Be punctual. I think that speaks for itself.
Settle for a budget and stick to it. Unexpected expenses may arise, that risk will always be around for a freelancer. Don’t charge for extra expenses , even if they’re as little as $20. You’ll probably get your money but it will be at the cost of your reputation.
Be diplomatic in case things go wrong. Cost negotiations may go wrong, but that doesn’t mean you have to take it out on your clients. Again, the only thing you’ll ensure for yourself is bad publicity.
Don’t be a backstabber. Your clients might have been brought to you by an ad agency. Some might try their luck and negotiate future deals with you directly. Resist this temptation as it will terminate your relationship with the ad agency and deprive you of a possibly constant flow of work. Think rationally. It’s not worth loosing a number of decent contracts for that a single one.
Do more than you are paid for. It’s often as easy as a simple gesture. If a shoot takes place in your studio, do whatever you can to make your clients and the people you work with feel comfortable.
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A couple of years ago, I ran into an old friend I hadn’t seen for a while. I knew she had taken up photography as a hobby because she called me some time ago to ask for advice about a gear purchase. She was very excited about signing in for a landscape photography workshop with some hot shot local landscape photographer. I knew his work and to be fair, it was quite good. The event would be taking place in a mountainous region and would last five days. I wished her good luck and a good time and went our separate ways .I didn’t speak to her for another month or so and that was because she posted a tweet, kind of bad mouthing the guy. So I called her up and asked her about the workshop. Apparently, the guy was pretty much a douchebag. Apart from the accommodation, which was far from what had been described to them in terms of comfort, this gentleman didn’t do any kind of teaching the entire trip. He actually asked one of his former students to cover that part and he would only review what the work of his trainees.. He spent the rest of the time drinking and arguing about anything else but photography. My friend came back frustrated and having the feeling of money thrown out the window. Keep in mind, we’re talking about a published photographer who’s work is indeed very good. His clients ended up suing and eventually wining. How many recommendations do you think this guy got for his workshops? Obviously, none. And that would have been fine, except he got a trial and some very bad publicity as well.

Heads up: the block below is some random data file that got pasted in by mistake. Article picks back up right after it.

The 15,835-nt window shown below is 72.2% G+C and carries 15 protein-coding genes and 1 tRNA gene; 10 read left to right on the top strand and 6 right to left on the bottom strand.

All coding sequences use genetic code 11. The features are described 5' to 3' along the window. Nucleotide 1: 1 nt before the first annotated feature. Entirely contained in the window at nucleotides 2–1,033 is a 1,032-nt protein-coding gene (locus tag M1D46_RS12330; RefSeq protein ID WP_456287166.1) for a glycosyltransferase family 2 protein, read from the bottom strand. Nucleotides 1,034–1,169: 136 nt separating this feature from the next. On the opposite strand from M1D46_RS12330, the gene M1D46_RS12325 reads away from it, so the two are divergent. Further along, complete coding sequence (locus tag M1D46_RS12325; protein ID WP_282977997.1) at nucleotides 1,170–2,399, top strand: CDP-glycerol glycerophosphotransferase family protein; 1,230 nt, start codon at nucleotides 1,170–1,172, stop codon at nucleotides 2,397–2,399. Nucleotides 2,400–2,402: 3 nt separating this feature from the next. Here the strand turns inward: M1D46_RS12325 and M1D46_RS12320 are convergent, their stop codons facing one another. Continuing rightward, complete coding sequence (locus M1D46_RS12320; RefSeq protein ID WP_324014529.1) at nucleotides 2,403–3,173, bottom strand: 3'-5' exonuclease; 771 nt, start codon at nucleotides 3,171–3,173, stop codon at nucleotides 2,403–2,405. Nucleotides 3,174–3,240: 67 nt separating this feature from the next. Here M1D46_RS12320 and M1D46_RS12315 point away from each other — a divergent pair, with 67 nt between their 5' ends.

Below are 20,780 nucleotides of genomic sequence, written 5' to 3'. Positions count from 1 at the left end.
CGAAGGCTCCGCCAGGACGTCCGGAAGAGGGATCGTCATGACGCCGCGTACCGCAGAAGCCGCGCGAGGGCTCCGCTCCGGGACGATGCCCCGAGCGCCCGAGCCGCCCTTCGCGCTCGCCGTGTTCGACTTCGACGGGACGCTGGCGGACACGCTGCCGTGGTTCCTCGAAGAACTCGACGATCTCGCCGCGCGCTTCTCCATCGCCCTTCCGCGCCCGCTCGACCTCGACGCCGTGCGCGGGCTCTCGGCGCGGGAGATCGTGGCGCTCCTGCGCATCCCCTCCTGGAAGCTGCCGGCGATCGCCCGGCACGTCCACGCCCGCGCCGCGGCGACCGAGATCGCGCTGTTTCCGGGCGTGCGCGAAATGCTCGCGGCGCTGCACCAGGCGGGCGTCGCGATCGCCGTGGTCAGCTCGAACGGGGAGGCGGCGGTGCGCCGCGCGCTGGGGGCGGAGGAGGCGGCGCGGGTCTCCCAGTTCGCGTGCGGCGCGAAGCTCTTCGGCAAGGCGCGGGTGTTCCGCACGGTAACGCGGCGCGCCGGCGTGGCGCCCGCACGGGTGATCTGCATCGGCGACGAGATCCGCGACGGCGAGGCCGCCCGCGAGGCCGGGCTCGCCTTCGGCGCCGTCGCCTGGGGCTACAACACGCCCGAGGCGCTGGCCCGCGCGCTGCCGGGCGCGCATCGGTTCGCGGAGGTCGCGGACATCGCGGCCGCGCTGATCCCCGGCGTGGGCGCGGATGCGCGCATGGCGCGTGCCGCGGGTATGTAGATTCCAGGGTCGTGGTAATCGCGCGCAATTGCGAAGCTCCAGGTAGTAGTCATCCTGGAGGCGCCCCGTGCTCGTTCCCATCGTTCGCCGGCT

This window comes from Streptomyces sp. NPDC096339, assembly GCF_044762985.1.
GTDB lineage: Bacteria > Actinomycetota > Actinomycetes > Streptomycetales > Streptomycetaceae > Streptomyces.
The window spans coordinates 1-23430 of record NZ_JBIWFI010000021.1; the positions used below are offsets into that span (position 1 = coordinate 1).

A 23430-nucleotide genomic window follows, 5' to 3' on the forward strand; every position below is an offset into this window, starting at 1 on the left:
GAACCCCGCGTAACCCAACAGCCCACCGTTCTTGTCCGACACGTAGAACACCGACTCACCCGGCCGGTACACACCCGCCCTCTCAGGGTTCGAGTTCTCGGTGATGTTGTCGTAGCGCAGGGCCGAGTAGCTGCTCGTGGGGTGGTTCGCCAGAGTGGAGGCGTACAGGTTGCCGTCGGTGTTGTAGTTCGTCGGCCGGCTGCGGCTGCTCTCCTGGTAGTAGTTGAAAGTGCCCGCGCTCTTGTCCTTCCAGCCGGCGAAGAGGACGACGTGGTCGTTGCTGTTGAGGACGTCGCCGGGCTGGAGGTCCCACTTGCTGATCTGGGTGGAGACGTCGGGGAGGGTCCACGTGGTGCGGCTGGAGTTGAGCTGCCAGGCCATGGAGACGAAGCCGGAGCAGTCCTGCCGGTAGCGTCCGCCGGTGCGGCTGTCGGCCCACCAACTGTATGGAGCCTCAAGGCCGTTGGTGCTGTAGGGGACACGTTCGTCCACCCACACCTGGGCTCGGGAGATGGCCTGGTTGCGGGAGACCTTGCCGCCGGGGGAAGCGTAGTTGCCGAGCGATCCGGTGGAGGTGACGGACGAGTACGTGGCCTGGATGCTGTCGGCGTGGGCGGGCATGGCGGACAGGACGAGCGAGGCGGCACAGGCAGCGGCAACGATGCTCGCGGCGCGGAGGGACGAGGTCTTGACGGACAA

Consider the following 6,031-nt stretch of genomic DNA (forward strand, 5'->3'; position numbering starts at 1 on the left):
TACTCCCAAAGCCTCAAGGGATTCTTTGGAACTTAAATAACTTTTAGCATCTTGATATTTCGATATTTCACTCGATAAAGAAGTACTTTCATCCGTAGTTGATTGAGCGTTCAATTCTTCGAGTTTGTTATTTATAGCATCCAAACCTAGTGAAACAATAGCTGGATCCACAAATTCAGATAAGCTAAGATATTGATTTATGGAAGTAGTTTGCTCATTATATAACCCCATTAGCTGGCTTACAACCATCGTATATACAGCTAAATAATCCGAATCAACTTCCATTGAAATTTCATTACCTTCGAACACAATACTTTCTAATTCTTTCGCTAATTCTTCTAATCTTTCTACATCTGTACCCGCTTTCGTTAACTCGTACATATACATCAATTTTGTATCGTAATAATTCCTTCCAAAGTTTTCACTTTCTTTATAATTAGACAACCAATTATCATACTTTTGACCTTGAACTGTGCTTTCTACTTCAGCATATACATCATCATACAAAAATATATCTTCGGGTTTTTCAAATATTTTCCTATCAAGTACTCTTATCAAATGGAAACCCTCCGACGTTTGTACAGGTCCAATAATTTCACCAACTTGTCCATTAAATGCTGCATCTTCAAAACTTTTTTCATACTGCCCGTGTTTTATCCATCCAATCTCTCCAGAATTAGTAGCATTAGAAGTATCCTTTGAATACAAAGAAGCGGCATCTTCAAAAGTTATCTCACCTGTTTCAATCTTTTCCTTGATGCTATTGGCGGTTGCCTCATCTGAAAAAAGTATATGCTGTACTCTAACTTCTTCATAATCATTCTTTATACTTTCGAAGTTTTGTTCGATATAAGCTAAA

The lesson? It doesn’t matter how talented or skillful you are, if you haven’t got a professional attitude, you will not get a second chance in the market. The only way for a long term, successful career as a photographer, and basically as anything else, is to built long lasting, solid relationship with your clients and the people who forward you work.
If you’re a hard professional to work with, people will start avoiding you. This is just one example, but I’ve heard many stories that made me ask myself what these people were thinking when brining that attitude to the table.
It’s not always easy to be professional, we all have our share of personal problems and sometimes we have to struggle to keep a friendly attitude, but if you don’t make that effort, chances are your phone won’t be ringing a lot.
Here are a few steps to avoid being labeled as someone who isn’t easy to work with:
Most clients expect you to be a talented, skilled and extremely nice to be around photographer. At least that’s what they hope for. But if I only had the possibility to be one of those, I would definitely settle for being a cool person. As I said, talent and craftsmanship won’t get you anywhere if people hate working with you.
Image credit: ayo88 / 123RF Stock Photo